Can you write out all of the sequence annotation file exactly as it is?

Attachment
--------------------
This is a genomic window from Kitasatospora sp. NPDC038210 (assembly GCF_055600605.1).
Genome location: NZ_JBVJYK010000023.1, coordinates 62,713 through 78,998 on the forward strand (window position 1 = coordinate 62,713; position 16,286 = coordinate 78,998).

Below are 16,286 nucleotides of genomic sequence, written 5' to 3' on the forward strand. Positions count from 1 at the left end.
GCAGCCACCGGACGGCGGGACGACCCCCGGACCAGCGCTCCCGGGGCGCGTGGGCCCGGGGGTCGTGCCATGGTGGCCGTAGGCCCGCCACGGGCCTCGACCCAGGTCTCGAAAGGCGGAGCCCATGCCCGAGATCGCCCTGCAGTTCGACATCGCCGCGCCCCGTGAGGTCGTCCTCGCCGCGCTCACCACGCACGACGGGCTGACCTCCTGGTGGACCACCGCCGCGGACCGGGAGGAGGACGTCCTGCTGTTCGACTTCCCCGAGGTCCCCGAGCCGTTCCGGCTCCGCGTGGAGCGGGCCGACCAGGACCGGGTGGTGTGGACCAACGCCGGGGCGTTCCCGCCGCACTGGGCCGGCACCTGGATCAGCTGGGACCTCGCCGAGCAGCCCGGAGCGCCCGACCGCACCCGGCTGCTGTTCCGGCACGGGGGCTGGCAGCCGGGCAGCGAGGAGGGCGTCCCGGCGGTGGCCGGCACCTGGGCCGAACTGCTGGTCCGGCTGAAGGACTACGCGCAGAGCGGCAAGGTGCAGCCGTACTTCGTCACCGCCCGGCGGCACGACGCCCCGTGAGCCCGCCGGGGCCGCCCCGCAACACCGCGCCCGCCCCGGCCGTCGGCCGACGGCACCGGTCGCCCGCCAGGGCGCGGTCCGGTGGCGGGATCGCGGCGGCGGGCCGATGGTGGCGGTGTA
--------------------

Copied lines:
This is a genomic window from Kitasatospora sp. NPDC038210 (assembly GCF_055600605.1).
Genome location: NZ_JBVJYK010000023.1, coordinates 62,713 through 78,998 on the forward strand (window position 1 = coordinate 62,713; position 16,286 = coordinate 78,998).

Below are 16,286 nucleotides of genomic sequence, written 5' to 3' on the forward strand. Positions count from 1 at the left end.
GCAGCCACCGGACGGCGGGACGACCCCCGGACCAGCGCTCCCGGGGCGCGTGGGCCCGGGGGTCGTGCCATGGTGGCCGTAGGCCCGCCACGGGCCTCGACCCAGGTCTCGAAAGGCGGAGCCCATGCCCGAGATCGCCCTGCAGTTCGACATCGCCGCGCCCCGTGAGGTCGTCCTCGCCGCGCTCACCACGCACGACGGGCTGACCTCCTGGTGGACCACCGCCGCGGACCGGGAGGAGGACGTCCTGCTGTTCGACTTCCCCGAGGTCCCCGAGCCGTTCCGGCTCCGCGTGGAGCGGGCCGACCAGGACCGGGTGGTGTGGACCAACGCCGGGGCGTTCCCGCCGCACTGGGCCGGCACCTGGATCAGCTGGGACCTCGCCGAGCAGCCCGGAGCGCCCGACCGCACCCGGCTGCTGTTCCGGCACGGGGGCTGGCAGCCGGGCAGCGAGGAGGGCGTCCCGGCGGTGGCCGGCACCTGGGCCGAACTGCTGGTCCGGCTGAAGGACTACGCGCAGAGCGGCAAGGTGCAGCCGTACTTCGTCACCGCCCGGCGGCACGACGCCCCGTGAGCCCGCCGGGGCCGCCCCGCAACACCGCGCCCGCCCCGGCCGTCGGCCGACGGCACCGGTCGCCCGCCAGGGCGCGGTCCGGTGGCGGGATCGCGGCGGCGGGCCGATGGTGGCGGTGTA